Say you did not build an emergency fund before the crisis hit. While we could not have predicted a pandemic, it is always crucial to have an emergency savings to cushion large expenses. A good rule of thumb is to keep up to six months of living expenses in an easy-to-access account. Start now!
#2: INABILITY TO SAVE MORE MONEY
Apart from having an emergency fund, one of the lessons that we learned during the pandemic is the importance of savings. Putting this knowledge into practice is harder than it seems. In a local survey, 55% of the respondents said they reduced their savings over the past months. This may be due to job loss, reduction in income, and other financial struggles due to the situation. Creating opportunities for other streams of income can help widen the savings.
#3: PUTTING A PAUSE ON THE RETIREMENT PLAN
Retirement may not be the first thing most people think about when they are still young, but it is a part of our financial plan that we cannot afford to ignore. Like it or not, there will come a time when you are no longer able to work. Your retirement plan must not stop due to a recession.
However, many Singaporeans found it hard to continue investing for their future due to the current climate. In fact, 27% of those with financial plans said they have stopped setting aside or even reduced their funds for retirement.
#4: MAKING EMOTIONAL FINANCIAL DECISIONS
Volatility has abounded lately. When you see your balance go down, do not allow yourself to make an emotionally driven decision. View it pragmatically as you are in it for the long haul. Remember how and why you originally structured the portfolio. If your circumstance have changed or your allocation no longer aligns with your goals, you should consider making risk changes.
Image credits: pixabay.com
It is crucial to stay engaged in the financial world. Take this uncertain times positively by creating more awareness around your financial health and goals. Talk to a financial professional to help you implement these goals.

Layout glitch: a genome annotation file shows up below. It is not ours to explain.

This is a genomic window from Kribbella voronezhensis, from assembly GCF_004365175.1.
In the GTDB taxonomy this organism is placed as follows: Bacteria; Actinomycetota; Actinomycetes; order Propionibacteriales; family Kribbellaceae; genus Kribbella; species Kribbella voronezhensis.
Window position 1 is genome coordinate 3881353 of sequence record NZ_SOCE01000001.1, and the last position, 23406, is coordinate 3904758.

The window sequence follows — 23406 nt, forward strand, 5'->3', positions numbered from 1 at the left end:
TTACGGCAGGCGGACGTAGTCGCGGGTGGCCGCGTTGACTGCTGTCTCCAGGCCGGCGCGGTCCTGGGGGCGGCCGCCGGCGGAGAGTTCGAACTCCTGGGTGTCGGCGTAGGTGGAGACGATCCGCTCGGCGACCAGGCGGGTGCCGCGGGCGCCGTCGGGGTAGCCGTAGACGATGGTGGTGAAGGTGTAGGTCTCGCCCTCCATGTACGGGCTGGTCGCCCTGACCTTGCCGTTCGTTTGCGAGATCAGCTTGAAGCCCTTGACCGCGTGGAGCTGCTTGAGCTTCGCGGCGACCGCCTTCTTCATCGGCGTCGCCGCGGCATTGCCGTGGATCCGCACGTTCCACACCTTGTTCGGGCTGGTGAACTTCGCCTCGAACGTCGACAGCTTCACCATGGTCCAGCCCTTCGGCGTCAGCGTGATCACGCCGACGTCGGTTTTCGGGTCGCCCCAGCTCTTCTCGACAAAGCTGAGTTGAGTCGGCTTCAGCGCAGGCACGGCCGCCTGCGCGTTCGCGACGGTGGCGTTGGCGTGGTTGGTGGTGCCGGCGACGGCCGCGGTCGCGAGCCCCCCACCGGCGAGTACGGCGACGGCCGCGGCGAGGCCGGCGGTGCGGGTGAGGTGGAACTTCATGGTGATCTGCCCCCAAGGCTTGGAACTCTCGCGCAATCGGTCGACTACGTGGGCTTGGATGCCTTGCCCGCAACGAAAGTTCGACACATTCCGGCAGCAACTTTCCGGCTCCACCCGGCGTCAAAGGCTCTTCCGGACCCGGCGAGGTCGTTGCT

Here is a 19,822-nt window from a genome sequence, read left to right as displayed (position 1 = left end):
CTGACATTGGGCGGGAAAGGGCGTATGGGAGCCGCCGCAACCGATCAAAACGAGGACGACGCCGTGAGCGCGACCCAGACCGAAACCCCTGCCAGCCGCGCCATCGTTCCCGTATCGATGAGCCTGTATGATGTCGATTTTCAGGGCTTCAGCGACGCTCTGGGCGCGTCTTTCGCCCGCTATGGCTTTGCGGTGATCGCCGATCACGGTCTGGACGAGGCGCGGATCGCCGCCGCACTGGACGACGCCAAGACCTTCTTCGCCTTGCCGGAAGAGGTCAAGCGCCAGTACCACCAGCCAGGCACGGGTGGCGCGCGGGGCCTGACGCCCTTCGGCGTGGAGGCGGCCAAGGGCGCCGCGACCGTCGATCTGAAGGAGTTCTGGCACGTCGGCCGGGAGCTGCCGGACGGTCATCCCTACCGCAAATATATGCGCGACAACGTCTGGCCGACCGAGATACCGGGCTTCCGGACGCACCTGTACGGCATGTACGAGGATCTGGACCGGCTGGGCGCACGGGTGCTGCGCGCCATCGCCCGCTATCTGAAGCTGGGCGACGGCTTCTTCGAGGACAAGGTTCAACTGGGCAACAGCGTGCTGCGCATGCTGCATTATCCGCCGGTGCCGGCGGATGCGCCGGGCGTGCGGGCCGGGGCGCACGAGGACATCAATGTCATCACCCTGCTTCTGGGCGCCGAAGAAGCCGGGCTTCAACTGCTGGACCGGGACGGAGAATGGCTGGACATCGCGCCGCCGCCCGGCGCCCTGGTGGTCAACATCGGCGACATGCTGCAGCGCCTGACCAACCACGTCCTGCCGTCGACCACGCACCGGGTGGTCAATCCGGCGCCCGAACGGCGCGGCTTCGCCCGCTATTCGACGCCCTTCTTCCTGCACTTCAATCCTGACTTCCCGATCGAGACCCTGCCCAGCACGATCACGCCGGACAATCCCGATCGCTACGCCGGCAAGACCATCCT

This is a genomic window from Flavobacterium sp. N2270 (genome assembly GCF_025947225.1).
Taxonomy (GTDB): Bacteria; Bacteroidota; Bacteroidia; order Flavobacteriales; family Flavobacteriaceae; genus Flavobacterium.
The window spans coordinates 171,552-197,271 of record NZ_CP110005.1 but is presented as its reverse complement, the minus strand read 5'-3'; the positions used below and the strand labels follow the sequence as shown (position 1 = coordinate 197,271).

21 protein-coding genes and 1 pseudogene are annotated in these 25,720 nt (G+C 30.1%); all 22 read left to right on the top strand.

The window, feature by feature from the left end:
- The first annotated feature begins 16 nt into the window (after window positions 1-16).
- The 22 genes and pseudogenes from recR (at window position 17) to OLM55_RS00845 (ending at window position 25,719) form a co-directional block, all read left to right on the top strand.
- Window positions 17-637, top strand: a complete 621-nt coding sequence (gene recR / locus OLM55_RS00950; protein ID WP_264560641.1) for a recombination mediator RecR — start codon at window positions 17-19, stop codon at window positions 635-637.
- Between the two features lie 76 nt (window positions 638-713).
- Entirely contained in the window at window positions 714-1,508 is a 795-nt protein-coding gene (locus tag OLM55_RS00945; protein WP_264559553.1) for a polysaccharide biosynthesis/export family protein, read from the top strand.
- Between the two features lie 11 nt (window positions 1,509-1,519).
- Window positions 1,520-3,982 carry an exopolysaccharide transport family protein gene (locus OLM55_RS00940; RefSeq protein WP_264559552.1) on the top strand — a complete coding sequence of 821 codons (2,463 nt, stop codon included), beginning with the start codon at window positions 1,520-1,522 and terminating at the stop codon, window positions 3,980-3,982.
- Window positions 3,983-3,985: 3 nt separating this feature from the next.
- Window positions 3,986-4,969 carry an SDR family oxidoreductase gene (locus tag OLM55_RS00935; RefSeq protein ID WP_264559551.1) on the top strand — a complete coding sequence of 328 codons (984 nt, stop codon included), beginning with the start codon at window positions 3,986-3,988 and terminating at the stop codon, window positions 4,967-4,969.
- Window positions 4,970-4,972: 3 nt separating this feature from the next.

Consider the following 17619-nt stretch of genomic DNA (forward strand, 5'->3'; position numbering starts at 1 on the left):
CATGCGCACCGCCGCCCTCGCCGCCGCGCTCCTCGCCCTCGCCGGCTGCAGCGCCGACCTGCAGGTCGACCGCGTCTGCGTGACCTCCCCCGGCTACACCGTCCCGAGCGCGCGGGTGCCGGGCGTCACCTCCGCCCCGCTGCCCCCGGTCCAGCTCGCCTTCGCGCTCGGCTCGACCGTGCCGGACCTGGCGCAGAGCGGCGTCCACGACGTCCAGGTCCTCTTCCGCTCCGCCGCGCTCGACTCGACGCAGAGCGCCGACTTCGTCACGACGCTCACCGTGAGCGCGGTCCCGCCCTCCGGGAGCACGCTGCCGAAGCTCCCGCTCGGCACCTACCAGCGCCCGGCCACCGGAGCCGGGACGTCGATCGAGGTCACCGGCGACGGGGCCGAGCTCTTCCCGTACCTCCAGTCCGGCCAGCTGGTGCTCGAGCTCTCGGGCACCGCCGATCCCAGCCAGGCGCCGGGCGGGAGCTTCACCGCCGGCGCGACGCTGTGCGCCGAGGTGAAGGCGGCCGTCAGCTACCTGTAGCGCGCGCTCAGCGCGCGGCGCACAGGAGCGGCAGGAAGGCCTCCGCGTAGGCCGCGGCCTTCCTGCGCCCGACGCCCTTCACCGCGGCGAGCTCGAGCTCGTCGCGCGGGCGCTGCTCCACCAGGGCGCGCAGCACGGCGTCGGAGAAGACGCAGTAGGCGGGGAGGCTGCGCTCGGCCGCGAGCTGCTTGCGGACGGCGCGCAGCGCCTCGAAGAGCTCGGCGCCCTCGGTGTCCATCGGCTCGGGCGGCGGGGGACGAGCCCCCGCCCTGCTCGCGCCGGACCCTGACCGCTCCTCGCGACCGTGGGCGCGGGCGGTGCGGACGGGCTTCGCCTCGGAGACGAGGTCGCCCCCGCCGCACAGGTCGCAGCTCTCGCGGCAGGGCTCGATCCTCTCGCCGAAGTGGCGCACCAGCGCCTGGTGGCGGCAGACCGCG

TraceTogether is a digital system, which the Singaporean Government had implemented to allow for better contact tracing in response to the effects of the pandemic in the country. The system was originally designed as an app and was later supplemented by a physical token due to the low-usage of the TraceTogether app.
October 26 (Monday) marked the start of the mandatory use of TraceTogether app or token at all Singapore cinemas. Venues with activities that involve larger groups of people will follow the same mandate. By the end of December, checking-in with the TraceTogether app or token will be compulsory in public venues such as restaurants, workplaces, schools, cinemas, hotels, healthcare facilities, and shopping malls.
This means that you will no longer be able to gain access to these places through the SingPass mobile app or by scanning SafeEntry QR codes with your phone’s camera. Instead, you can either use the TraceTogether app or token. The former includes a function for users to scan SafeEntry QR codes that are displayed at venues. The latter comes with a QR code that can be scanned for entry. Please do not cover the QR code attached to your token.
In the recent days, Singapore has hit about 50% participation rate in its digital COVID-19 contact tracing program. This is good news because having 70% of Singapore’s population using TraceTogether is one of the conditions that has to be met for Singapore to enter phase three. This is according to Education Minister Lawrence Wong, co-chair of the COVID-19 task force.
Before you collect your token at the community centre (CC), please check token.gowhere.gov.sg to know its availability. To prevent long queues from forming, members of the public have been encouraged to collect their TraceTogether tokens from the CC nearest to where they live. There is no need to collect a physical token, if you already have the TraceTogether app. You may download the latest version of the app at tracetogether.gov.sg.
Minister-in-charge of the Smart Nation initiative Vivian Balakrishnan also highlighted that there will be more than enough TraceTogether tokens for everyone. These tokens can be collected at thirty-eight CCs around the country. It will be made available at all 108 CCs by the end of November.
Once you receive your token, check its light. The green light blinks, if your token is working. It should blink once every minute. Its battery lasts for six months and is not rechargeable. You may “dress-up” your token by putting your old first-generation AirPods case. It will fit nicely on that.
Image Credits: Putri Shaghira via Facebook
Lastly, the data stored in your token will be automatically deleted after twenty-five days. There will be room for more information.